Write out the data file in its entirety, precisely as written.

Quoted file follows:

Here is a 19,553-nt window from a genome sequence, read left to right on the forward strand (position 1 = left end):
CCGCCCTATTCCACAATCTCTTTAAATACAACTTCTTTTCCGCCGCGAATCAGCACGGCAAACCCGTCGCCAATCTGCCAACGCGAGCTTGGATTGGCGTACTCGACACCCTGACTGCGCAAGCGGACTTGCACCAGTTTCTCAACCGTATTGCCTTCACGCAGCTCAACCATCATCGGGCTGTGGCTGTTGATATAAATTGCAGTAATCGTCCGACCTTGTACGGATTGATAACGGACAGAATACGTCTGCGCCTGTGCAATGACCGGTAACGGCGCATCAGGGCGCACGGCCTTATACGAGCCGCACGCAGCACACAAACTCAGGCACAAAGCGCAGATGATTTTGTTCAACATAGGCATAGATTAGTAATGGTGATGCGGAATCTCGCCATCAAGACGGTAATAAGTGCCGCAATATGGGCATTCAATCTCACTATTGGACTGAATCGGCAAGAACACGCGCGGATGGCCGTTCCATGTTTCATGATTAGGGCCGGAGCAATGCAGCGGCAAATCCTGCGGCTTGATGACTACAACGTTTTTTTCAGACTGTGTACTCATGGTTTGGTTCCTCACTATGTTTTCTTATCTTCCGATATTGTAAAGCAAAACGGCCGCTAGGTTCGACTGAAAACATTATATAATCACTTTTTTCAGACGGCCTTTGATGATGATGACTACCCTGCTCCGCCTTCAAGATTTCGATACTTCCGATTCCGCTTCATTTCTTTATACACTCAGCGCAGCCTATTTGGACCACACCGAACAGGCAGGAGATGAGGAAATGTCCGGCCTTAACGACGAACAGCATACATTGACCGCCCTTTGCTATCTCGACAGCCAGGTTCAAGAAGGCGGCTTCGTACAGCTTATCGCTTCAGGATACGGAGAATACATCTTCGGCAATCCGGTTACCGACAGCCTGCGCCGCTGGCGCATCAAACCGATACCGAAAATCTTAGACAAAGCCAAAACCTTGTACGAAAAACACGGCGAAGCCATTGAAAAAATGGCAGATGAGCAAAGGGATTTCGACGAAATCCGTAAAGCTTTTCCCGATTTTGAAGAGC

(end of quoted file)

Here is a 19,553-nt window from a genome sequence, read left to right on the forward strand (position 1 = left end):
CCGCCCTATTCCACAATCTCTTTAAATACAACTTCTTTTCCGCCGCGAATCAGCACGGCAAACCCGTCGCCAATCTGCCAACGCGAGCTTGGATTGGCGTACTCGACACCCTGACTGCGCAAGCGGACTTGCACCAGTTTCTCAACCGTATTGCCTTCACGCAGCTCAACCATCATCGGGCTGTGGCTGTTGATATAAATTGCAGTAATCGTCCGACCTTGTACGGATTGATAACGGACAGAATACGTCTGCGCCTGTGCAATGACCGGTAACGGCGCATCAGGGCGCACGGCCTTATACGAGCCGCACGCAGCACACAAACTCAGGCACAAAGCGCAGATGATTTTGTTCAACATAGGCATAGATTAGTAATGGTGATGCGGAATCTCGCCATCAAGACGGTAATAAGTGCCGCAATATGGGCATTCAATCTCACTATTGGACTGAATCGGCAAGAACACGCGCGGATGGCCGTTCCATGTTTCATGATTAGGGCCGGAGCAATGCAGCGGCAAATCCTGCGGCTTGATGACTACAACGTTTTTTTCAGACTGTGTACTCATGGTTTGGTTCCTCACTATGTTTTCTTATCTTCCGATATTGTAAAGCAAAACGGCCGCTAGGTTCGACTGAAAACATTATATAATCACTTTTTTCAGACGGCCTTTGATGATGATGACTACCCTGCTCCGCCTTCAAGATTTCGATACTTCCGATTCCGCTTCATTTCTTTATACACTCAGCGCAGCCTATTTGGACCACACCGAACAGGCAGGAGATGAGGAAATGTCCGGCCTTAACGACGAACAGCATACATTGACCGCCCTTTGCTATCTCGACAGCCAGGTTCAAGAAGGCGGCTTCGTACAGCTTATCGCTTCAGGATACGGAGAATACATCTTCGGCAATCCGGTTACCGACAGCCTGCGCCGCTGGCGCATCAAACCGATACCGAAAATCTTAGACAAAGCCAAAACCTTGTACGAAAAACACGGCGAAGCCATTGAAAAAATGGCAGATGAGCAAAGGGATTTCGACGAAATCCGTAAAGCTTTTCCCGATTTTGAAGAGC